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Protocol Basics

Get started with foundational concepts of Divergence v1.
In a European digital options transaction, the buyer pays a premium and obtains the right to receive a return. This right is tokenized and exercisable at options' maturity. The seller receives the premium and assumes the obligation to provide a return under certain circumstances.
In a Divergence v1 pool, one pays premiums to market buy call or put tokens. Before a swap transaction, there must be liquidity for a price range. The liquidity providers (LPs) are passive sellers of options. The liquidity they provide ensures that options can be paid off upon settlement. LPs collect fees for transactions within their liquidity range. The premiums they receive are kept in the pool and reserved for settlement.
Before options expire, one can also provide previously purchased calls or puts as liquidity to close his long exposures, or buy calls or puts to hedge his open short exposures.
At settlement, anyone can call the smart contracts to retrieve a settlement price from Chainlink's decentralized oracle network. If the underlying price is above or equal to the strike price, the call options are in-the-money. Call token holders can exercise their rights to receive one collateral per option. LPs have the seller obligation to pay for their open shorts in calls. Otherwise, the put options are in-the-money, and put holders can claim one collateral per option. LPs have the seller obligation to pay for their open shorts in puts.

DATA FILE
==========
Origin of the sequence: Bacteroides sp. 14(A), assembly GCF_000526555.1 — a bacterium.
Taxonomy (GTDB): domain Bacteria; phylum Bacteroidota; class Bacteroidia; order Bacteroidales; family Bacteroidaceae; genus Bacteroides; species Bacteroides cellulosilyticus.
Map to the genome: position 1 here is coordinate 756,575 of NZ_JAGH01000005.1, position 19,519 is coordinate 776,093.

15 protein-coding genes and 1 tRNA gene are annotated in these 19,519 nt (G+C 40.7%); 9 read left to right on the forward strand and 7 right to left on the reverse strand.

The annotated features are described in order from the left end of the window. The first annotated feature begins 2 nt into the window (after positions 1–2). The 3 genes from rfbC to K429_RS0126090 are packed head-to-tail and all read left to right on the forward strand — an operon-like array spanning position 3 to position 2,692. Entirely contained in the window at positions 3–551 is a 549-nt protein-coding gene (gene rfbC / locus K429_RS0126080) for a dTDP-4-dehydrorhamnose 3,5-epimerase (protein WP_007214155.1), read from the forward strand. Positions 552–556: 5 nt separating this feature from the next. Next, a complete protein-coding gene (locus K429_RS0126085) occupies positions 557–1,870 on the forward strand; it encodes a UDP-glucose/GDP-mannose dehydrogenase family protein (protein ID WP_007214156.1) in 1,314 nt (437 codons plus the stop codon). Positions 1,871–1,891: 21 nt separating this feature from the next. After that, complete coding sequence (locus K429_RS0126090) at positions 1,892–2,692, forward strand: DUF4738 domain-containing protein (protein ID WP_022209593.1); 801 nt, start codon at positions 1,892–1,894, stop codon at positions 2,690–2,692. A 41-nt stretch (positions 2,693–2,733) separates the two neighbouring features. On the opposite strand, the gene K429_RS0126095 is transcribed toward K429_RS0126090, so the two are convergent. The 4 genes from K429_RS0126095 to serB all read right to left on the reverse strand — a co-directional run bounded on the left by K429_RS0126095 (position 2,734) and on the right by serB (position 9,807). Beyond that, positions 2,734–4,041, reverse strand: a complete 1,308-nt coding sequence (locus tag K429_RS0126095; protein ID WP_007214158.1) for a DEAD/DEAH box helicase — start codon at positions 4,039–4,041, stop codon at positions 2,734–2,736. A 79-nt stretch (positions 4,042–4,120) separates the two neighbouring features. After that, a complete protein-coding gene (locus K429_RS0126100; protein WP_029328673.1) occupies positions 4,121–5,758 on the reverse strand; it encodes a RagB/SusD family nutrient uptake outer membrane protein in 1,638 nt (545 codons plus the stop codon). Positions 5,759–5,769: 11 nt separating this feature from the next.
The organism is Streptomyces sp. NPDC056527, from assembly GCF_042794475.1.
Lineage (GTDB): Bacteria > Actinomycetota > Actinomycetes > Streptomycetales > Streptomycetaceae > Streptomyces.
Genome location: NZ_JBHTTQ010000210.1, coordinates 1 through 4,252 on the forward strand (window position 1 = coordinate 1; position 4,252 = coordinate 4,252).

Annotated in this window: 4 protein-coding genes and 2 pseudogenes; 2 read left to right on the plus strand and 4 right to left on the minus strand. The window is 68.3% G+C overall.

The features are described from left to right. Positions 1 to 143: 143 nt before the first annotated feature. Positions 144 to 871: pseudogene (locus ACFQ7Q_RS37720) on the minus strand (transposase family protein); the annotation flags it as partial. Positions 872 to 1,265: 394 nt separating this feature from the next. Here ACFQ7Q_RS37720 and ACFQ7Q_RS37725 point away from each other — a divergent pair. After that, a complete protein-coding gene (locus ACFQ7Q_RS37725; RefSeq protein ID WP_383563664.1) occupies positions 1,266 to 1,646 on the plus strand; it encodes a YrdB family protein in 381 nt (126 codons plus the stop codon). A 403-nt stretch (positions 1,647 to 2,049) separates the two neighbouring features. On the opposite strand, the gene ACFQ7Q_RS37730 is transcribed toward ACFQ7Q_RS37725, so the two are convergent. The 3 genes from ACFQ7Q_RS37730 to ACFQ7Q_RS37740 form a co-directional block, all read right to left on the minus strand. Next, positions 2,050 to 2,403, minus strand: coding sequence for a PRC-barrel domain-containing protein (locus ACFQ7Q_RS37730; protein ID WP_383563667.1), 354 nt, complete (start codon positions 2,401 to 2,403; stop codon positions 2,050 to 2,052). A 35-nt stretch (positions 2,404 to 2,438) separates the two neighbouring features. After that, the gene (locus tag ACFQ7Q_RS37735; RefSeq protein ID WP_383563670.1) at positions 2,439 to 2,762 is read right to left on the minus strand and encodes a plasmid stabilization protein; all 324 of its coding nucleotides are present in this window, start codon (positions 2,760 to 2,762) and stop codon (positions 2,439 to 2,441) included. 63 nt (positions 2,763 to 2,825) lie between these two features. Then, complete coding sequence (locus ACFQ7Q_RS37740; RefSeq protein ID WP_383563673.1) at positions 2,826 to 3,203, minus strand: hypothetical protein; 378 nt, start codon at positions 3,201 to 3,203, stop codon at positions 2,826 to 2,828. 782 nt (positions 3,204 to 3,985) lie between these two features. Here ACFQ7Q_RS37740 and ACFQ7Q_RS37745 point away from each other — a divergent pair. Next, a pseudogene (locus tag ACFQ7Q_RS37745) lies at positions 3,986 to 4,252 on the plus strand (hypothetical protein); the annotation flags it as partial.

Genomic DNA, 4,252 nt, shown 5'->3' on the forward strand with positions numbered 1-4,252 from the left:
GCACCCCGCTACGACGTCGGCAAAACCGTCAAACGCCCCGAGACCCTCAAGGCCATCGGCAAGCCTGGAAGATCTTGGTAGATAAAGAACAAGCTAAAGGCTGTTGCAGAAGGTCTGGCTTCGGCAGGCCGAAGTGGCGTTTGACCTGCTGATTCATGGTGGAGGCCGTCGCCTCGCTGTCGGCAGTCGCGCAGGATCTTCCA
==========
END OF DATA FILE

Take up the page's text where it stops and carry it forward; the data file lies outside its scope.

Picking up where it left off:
For broader discussions about digital options as a financial derivative, and the core swap and liquidity functionalities of Divergence v1, visit the following pages:
For those who are looking for a quick reference on options trading, view the one-page summary of options specs. To dive deeper, please refer to the whitepaper and the technical documentation of Divergence v1 smart contracts.